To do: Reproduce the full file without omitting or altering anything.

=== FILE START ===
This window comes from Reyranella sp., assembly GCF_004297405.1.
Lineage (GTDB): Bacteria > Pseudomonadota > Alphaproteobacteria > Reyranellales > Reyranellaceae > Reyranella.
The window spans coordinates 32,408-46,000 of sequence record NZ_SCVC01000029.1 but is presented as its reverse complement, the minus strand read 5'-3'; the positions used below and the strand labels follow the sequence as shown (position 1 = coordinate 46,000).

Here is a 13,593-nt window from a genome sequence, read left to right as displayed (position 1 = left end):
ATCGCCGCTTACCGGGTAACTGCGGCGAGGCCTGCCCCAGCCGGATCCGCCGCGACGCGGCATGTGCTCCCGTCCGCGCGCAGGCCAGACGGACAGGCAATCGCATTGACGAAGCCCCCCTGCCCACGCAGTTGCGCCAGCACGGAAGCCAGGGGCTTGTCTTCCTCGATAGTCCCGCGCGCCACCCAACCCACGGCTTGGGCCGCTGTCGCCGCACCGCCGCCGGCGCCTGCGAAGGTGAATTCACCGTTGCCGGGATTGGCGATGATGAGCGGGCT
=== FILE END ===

This window comes from Reyranella sp., assembly GCF_004297405.1.
Lineage (GTDB): Bacteria > Pseudomonadota > Alphaproteobacteria > Reyranellales > Reyranellaceae > Reyranella.
The window spans coordinates 32,408-46,000 of sequence record NZ_SCVC01000029.1 but is presented as its reverse complement, the minus strand read 5'-3'; the positions used below and the strand labels follow the sequence as shown (position 1 = coordinate 46,000).

Here is a 13,593-nt window from a genome sequence, read left to right as displayed (position 1 = left end):
ATCGCCGCTTACCGGGTAACTGCGGCGAGGCCTGCCCCAGCCGGATCCGCCGCGACGCGGCATGTGCTCCCGTCCGCGCGCAGGCCAGACGGACAGGCAATCGCATTGACGAAGCCCCCCTGCCCACGCAGTTGCGCCAGCACGGAAGCCAGGGGCTTGTCTTCCTCGATAGTCCCGCGCGCCACCCAACCCACGGCTTGGGCCGCTGTCGCCGCACCGCCGCCGGCGCCTGCGAAGGTGAATTCACCGTTGCCGGGATTGGCGATGATGAGCGGGCT